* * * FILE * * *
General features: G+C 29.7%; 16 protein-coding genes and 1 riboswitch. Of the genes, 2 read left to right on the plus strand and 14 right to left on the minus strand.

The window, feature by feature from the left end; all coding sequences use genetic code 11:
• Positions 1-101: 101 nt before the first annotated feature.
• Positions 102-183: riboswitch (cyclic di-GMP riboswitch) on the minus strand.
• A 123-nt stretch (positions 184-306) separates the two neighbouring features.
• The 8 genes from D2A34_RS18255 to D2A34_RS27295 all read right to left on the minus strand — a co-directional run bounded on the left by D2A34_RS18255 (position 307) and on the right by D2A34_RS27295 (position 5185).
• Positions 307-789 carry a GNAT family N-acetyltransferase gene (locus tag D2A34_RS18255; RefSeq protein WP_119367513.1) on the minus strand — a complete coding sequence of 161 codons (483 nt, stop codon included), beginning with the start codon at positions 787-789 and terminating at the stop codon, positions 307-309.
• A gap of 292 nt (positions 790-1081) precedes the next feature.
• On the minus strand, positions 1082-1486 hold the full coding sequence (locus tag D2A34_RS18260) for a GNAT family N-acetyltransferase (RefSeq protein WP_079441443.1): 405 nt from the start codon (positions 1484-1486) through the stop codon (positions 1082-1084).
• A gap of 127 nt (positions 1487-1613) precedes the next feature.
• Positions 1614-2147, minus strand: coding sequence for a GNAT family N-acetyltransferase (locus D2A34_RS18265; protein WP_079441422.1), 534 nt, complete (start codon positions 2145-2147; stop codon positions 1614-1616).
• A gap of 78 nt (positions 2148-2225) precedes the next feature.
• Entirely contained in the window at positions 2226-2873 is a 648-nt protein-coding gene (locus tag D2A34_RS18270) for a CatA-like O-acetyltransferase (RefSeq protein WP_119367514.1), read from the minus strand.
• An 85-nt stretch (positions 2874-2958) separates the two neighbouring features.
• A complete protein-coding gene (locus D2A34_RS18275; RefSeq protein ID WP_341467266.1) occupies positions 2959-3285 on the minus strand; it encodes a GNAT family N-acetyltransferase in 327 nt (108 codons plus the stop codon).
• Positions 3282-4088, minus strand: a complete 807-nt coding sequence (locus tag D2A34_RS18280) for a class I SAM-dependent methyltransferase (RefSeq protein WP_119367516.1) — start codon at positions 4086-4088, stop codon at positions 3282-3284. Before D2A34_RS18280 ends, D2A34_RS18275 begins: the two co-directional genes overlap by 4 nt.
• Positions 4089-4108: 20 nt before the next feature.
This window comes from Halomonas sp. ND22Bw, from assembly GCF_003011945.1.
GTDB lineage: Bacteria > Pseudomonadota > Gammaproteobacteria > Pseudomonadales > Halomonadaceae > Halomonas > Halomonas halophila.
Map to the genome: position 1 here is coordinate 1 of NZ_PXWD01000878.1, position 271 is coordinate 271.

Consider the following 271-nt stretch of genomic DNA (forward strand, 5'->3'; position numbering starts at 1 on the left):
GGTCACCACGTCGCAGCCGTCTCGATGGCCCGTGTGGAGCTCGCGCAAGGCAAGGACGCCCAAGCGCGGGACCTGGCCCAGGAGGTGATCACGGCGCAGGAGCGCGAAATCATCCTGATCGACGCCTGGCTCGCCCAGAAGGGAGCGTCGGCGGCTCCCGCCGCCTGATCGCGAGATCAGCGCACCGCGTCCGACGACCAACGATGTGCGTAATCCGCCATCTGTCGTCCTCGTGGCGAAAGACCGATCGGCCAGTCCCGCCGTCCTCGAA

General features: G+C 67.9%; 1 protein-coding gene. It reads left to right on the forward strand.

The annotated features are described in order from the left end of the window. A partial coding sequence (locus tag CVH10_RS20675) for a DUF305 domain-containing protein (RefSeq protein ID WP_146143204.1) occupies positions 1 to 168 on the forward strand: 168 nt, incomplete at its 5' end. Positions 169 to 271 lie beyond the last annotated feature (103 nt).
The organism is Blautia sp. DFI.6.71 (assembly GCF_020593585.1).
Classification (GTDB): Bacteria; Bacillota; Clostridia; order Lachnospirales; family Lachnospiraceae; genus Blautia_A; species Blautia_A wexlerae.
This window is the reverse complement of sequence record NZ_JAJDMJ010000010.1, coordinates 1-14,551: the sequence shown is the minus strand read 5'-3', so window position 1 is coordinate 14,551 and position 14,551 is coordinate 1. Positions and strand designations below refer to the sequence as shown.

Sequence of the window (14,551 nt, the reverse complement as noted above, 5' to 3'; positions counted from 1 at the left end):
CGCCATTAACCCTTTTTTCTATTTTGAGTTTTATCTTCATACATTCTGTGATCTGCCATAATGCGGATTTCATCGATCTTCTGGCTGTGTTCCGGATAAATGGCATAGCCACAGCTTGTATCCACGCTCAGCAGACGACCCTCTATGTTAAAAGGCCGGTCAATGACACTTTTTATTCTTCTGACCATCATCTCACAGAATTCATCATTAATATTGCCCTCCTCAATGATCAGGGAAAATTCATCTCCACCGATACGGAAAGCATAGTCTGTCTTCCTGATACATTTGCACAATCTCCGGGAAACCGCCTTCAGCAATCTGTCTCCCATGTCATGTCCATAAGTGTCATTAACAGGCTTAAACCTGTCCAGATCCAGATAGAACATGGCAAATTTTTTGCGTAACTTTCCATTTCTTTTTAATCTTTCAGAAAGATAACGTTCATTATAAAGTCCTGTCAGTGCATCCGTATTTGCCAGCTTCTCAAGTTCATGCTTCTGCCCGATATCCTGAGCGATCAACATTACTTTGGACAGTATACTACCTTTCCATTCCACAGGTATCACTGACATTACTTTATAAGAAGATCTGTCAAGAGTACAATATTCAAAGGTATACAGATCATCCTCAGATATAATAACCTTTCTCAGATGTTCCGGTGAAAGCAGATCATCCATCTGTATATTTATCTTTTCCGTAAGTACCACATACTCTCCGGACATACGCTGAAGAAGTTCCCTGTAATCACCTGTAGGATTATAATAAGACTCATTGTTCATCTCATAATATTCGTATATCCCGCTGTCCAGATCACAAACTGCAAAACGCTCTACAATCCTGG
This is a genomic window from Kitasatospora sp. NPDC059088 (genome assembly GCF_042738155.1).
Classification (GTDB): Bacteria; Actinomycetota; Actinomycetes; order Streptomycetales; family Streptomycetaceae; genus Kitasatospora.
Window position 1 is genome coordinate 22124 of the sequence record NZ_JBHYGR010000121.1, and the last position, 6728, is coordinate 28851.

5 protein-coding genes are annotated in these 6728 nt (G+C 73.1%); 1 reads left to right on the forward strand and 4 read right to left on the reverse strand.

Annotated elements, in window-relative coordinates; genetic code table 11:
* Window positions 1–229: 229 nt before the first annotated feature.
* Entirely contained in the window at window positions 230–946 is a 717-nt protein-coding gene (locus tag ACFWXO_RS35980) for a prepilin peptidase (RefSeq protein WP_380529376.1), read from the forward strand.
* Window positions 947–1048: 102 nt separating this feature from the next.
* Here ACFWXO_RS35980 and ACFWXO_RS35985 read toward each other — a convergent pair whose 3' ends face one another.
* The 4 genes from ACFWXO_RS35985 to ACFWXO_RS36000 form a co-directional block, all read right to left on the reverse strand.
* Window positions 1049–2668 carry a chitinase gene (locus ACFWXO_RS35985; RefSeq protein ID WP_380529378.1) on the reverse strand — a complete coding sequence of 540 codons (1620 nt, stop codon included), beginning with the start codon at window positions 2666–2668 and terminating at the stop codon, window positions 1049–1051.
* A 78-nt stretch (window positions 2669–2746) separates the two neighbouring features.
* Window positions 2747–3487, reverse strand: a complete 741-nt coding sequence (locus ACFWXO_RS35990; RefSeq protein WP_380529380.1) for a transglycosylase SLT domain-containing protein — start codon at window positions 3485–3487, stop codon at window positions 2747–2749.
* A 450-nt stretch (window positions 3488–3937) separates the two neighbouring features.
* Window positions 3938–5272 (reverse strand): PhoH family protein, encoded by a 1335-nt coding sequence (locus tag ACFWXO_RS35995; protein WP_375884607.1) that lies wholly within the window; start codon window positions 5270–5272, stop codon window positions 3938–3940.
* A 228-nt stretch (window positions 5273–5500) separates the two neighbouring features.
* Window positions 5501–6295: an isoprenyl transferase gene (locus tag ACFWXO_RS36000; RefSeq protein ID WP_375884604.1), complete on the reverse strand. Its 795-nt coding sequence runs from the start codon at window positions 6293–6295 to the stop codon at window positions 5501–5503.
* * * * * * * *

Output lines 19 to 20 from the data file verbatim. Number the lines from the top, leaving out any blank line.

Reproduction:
GTDB lineage: Bacteria > Pseudomonadota > Gammaproteobacteria > Pseudomonadales > Halomonadaceae > Halomonas > Halomonas halophila.
Map to the genome: position 1 here is coordinate 1 of NZ_PXWD01000878.1, position 271 is coordinate 271.